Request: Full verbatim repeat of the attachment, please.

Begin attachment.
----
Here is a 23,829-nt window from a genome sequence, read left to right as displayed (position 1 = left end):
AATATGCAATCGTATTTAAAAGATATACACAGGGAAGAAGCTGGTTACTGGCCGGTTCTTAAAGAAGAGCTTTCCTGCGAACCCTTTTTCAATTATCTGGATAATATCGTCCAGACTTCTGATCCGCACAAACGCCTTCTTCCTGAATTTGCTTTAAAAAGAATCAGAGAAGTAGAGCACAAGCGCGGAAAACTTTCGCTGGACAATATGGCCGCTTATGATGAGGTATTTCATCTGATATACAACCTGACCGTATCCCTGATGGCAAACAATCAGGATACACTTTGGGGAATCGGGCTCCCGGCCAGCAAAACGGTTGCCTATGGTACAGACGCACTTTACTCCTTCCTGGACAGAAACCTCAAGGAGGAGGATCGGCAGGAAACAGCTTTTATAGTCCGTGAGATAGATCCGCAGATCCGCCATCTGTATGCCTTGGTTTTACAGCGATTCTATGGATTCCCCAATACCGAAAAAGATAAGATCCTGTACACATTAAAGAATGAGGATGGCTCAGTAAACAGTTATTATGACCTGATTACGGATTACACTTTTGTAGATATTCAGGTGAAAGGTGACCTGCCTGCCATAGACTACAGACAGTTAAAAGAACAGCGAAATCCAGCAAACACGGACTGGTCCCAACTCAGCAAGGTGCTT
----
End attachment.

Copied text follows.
Here is a 23,829-nt window from a genome sequence, read left to right as displayed (position 1 = left end):
AATATGCAATCGTATTTAAAAGATATACACAGGGAAGAAGCTGGTTACTGGCCGGTTCTTAAAGAAGAGCTTTCCTGCGAACCCTTTTTCAATTATCTGGATAATATCGTCCAGACTTCTGATCCGCACAAACGCCTTCTTCCTGAATTTGCTTTAAAAAGAATCAGAGAAGTAGAGCACAAGCGCGGAAAACTTTCGCTGGACAATATGGCCGCTTATGATGAGGTATTTCATCTGATATACAACCTGACCGTATCCCTGATGGCAAACAATCAGGATACACTTTGGGGAATCGGGCTCCCGGCCAGCAAAACGGTTGCCTATGGTACAGACGCACTTTACTCCTTCCTGGACAGAAACCTCAAGGAGGAGGATCGGCAGGAAACAGCTTTTATAGTCCGTGAGATAGATCCGCAGATCCGCCATCTGTATGCCTTGGTTTTACAGCGATTCTATGGATTCCCCAATACCGAAAAAGATAAGATCCTGTACACATTAAAGAATGAGGATGGCTCAGTAAACAGTTATTATGACCTGATTACGGATTACACTTTTGTAGATATTCAGGTGAAAGGTGACCTGCCTGCCATAGACTACAGACAGTTAAAAGAACAGCGAAATCCAGCAAACACGGACTGGTCCCAACTCAGCAAGGTGCTT